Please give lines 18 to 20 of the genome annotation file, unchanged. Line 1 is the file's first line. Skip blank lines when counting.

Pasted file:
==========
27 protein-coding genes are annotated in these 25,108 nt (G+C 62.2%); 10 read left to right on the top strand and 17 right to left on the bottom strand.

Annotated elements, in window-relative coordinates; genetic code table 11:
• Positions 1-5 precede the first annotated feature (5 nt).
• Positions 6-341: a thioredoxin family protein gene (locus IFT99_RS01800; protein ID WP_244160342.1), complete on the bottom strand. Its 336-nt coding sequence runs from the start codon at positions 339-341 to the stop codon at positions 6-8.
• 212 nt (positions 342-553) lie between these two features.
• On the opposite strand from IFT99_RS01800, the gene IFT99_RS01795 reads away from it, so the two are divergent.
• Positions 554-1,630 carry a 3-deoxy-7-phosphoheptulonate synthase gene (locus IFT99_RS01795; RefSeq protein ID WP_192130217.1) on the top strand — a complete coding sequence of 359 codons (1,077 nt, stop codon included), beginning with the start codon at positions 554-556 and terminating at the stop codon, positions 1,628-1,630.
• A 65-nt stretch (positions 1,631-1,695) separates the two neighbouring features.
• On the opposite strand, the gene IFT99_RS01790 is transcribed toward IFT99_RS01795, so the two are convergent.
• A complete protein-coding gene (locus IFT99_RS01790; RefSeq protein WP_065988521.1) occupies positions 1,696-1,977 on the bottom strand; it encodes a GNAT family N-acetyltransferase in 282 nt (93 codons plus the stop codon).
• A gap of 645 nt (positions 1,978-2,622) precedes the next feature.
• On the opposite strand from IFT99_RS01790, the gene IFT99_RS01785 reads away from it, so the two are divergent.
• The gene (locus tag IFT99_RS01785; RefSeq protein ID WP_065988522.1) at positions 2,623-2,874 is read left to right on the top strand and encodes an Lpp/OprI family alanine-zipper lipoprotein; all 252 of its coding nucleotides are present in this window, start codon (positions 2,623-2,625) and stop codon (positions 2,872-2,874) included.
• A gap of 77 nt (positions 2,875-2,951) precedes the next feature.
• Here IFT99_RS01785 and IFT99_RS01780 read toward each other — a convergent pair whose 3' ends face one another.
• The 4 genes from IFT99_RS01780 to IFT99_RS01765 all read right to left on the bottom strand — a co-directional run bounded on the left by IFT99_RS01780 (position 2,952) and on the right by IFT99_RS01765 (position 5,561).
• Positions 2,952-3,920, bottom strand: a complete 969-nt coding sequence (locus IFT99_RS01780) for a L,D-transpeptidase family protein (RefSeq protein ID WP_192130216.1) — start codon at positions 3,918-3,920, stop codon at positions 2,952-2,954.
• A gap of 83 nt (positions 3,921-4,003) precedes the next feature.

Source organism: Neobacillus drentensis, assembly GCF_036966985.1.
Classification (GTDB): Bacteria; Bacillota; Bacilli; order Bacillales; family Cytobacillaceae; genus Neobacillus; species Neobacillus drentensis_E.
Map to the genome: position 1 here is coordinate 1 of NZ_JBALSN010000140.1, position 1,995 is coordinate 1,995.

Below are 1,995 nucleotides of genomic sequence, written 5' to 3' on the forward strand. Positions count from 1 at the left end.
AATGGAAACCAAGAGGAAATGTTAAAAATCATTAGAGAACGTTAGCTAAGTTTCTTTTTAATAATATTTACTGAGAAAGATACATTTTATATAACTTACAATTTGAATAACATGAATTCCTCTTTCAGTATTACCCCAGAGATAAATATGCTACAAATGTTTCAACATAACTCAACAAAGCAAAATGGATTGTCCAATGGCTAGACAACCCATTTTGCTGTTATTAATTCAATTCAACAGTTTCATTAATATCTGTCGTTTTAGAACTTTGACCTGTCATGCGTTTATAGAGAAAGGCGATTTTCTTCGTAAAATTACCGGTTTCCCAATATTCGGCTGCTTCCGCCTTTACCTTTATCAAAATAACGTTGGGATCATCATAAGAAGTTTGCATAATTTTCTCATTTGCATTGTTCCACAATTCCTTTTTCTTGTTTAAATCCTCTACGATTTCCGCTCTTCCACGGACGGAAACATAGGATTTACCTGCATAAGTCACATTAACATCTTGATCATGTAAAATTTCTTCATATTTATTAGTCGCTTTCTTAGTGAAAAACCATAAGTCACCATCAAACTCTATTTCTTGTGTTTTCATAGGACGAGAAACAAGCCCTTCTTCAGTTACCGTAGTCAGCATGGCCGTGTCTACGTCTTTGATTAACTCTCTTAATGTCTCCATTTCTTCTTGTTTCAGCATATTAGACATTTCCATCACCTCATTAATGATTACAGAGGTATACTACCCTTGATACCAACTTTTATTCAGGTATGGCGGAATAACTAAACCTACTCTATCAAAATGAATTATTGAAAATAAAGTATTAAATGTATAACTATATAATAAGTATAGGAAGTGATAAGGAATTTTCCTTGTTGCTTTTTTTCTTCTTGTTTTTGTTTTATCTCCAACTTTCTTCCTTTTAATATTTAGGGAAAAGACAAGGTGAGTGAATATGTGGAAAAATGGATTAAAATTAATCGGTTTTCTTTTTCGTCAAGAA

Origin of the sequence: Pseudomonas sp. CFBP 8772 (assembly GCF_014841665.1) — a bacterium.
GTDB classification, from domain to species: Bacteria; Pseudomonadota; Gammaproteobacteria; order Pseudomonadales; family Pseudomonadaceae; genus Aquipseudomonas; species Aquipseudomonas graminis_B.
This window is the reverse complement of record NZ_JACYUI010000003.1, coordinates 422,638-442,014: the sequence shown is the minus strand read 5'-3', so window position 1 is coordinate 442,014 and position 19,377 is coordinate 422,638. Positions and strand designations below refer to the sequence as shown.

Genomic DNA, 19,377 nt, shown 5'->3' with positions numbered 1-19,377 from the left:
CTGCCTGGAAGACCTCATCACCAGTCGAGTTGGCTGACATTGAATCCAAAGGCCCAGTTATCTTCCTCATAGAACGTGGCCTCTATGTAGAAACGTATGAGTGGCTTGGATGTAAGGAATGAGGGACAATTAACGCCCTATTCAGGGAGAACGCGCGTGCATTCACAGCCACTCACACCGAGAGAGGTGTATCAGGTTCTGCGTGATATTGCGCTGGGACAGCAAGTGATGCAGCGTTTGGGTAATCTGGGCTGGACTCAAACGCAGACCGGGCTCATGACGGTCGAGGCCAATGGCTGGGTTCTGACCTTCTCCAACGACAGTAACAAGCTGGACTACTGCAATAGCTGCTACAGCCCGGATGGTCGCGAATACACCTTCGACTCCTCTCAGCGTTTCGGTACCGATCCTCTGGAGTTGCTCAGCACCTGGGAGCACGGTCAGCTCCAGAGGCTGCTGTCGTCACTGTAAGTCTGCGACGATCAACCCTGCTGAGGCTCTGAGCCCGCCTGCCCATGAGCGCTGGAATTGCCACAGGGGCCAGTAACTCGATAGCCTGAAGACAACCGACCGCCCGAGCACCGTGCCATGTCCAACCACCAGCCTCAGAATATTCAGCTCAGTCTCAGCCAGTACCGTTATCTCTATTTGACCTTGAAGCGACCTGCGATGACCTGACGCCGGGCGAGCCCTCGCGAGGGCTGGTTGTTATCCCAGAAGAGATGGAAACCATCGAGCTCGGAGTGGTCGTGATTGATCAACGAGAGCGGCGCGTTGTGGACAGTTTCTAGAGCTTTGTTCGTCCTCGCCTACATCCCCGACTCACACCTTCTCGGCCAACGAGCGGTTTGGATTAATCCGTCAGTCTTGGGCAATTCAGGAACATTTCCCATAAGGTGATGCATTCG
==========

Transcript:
• A gap of 83 nt (positions 3,921-4,003) precedes the next feature.

Source organism: Neobacillus drentensis, assembly GCF_036966985.1.
Classification (GTDB): Bacteria; Bacillota; Bacilli; order Bacillales; family Cytobacillaceae; genus Neobacillus; species Neobacillus drentensis_E.